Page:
Chapter 2. Files

Table of Contents

This section covers the manipulation of the files that are used by Inkscape. This includes the files for storing your drawings in the Inkscape format, and for importing and exporting drawings in other formats. All the commands to manipulate files can be found under the File menu. Several of the commands can also be found in the Command Bar (New, Open, Save, Print, Import, and Export Bitmap).

Inkscape drawings are stored in SVG files. While SVG files are scalable, they have a nominal size defined by the SVG "width" and "height" attributes. The width and height may be defined with units such as centimeters and inches, or without units, in which case the numbers are interpreted as pixels.

The internal scale is defined by the viewBox attribute which sets the length of the initial SVG user unit. For example, one can use the viewBox to set the internal scale such that a length of one is equivalent to a millimeter when the drawing is rendered with the nominal width and height. If the viewBox attribute is missing then the internal scale is set so that the initial user unit is equal to a pixel.

The nominal drawing size and internal scale can be changed by going to the Page tab of the Document Properties dialog. See the the section called “Document Dimensions and Scale” section at the end of this chapter.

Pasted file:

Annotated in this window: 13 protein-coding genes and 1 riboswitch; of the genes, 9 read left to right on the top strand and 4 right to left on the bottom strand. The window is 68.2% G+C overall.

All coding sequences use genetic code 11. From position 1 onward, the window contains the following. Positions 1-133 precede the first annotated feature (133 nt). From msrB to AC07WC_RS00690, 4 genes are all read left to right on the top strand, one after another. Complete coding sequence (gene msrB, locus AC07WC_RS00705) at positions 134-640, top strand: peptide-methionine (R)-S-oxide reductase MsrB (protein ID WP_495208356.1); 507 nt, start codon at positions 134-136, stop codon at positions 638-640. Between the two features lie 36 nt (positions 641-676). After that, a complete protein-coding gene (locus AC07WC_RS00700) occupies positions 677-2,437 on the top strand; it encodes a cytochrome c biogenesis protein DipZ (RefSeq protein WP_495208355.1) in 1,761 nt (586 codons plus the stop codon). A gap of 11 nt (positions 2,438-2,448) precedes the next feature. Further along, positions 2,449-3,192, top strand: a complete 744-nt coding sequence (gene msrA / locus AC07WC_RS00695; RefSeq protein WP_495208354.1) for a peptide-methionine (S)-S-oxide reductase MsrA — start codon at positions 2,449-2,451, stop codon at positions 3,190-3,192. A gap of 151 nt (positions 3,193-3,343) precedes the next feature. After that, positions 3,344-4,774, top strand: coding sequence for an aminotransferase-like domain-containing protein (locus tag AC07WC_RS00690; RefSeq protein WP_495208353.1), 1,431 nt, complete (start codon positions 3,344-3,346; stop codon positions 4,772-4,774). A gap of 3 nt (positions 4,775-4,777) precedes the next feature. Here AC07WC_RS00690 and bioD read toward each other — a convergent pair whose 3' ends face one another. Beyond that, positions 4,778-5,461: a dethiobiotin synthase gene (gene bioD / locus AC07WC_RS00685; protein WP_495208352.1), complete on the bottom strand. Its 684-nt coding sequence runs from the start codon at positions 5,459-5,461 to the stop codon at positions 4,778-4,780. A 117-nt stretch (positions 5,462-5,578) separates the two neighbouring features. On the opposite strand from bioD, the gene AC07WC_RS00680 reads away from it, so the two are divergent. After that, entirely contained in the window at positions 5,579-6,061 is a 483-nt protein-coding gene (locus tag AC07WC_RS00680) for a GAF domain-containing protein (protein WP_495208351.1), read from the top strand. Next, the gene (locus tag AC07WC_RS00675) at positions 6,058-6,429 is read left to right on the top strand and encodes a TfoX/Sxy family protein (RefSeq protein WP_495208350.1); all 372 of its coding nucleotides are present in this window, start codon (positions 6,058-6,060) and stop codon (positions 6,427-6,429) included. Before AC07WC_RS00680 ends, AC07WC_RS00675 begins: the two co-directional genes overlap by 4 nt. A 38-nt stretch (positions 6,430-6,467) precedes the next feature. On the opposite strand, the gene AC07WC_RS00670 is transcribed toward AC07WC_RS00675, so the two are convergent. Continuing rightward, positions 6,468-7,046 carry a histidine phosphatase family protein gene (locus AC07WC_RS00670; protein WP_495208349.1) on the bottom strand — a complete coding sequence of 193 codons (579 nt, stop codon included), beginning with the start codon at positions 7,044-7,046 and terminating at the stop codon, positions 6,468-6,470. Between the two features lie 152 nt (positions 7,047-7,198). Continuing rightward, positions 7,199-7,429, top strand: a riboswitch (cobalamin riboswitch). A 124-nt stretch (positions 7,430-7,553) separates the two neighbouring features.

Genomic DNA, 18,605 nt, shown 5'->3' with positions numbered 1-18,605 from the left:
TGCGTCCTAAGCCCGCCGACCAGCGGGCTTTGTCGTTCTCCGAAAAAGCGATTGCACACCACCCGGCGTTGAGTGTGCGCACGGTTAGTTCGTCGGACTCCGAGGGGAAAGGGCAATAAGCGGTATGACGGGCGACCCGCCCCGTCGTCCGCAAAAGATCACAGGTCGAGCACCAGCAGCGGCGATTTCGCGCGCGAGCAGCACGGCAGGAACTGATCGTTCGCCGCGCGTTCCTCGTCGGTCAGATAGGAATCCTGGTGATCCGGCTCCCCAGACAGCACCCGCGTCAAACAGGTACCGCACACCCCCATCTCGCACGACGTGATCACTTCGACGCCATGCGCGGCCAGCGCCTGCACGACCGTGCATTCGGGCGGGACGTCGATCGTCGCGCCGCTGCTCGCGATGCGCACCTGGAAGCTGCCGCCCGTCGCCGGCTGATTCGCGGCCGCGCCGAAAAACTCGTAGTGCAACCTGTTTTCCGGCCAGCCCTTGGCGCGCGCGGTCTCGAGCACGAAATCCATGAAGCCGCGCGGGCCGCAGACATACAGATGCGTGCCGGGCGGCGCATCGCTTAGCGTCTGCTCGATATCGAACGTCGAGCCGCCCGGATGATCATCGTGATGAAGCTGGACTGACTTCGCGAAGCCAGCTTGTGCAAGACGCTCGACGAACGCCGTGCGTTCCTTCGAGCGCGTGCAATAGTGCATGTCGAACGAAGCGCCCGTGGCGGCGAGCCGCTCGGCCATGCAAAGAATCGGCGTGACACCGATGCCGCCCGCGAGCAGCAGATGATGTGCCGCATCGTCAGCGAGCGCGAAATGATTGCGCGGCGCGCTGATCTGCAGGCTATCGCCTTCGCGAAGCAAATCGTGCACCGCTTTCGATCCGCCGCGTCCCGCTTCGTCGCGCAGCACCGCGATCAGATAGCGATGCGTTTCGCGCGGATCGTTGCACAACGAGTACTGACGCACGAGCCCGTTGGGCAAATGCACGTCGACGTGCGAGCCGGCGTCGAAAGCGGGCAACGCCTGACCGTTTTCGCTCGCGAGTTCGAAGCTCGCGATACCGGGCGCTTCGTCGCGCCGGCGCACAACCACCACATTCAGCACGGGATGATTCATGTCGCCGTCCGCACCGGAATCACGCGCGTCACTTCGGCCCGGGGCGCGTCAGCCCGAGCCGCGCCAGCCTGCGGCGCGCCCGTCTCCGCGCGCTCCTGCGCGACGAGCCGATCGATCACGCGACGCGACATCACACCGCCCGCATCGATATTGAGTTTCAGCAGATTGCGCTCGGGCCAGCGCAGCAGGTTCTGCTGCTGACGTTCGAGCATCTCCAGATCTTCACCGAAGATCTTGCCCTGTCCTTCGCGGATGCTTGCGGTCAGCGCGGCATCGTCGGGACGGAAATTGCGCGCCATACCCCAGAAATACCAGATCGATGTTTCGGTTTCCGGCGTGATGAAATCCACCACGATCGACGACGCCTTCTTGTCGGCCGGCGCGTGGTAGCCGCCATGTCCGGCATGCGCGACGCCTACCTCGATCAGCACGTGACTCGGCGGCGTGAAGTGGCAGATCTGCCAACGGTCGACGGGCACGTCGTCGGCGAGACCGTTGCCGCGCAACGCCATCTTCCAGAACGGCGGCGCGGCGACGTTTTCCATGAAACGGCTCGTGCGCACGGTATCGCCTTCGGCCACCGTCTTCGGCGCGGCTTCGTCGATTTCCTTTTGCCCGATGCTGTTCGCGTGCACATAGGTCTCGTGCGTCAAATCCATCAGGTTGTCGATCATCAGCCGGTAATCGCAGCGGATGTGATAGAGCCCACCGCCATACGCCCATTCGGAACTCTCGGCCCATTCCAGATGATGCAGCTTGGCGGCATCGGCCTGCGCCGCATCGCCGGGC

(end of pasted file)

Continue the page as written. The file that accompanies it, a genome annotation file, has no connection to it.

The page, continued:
[Warning]Do not use absolute units with lengths inside SVG files

Except when setting the nominal width and height of an SVG file, do not use absolute units (inches, millimeters, etc.) with lengths! In the early days of SVG, it was envisioned that setting the width of a rectangle to one inch ('1in') should produce a one inch wide rectangle on a CRT screen, a printer, or any other rendering device. This turned out to be impracticable for a variety of reasons. Eventually, the CSS standards group defined that one inch is equal to 96 pixels which in the case of SVG is equivalent to 96 user units (without any scaling transforms applied). Inkscape until v0.92 used a scale of 90 pixels per inch which lead to inconsistent rendering between Inkscape and web browsers when lengths with absolute units were used. Inkscape v0.92 uses the correct 96 pixels per inch value. Recent versions of Inkscape do not save lengths with absolute units but will instead convert them to user units even when the GUI shows lengths with units. The normal user should never have to worry about this.

[Note]Sizing an SVG for the Web

If you plan on using an SVG in a Web page, see the section called “Positioning SVG”.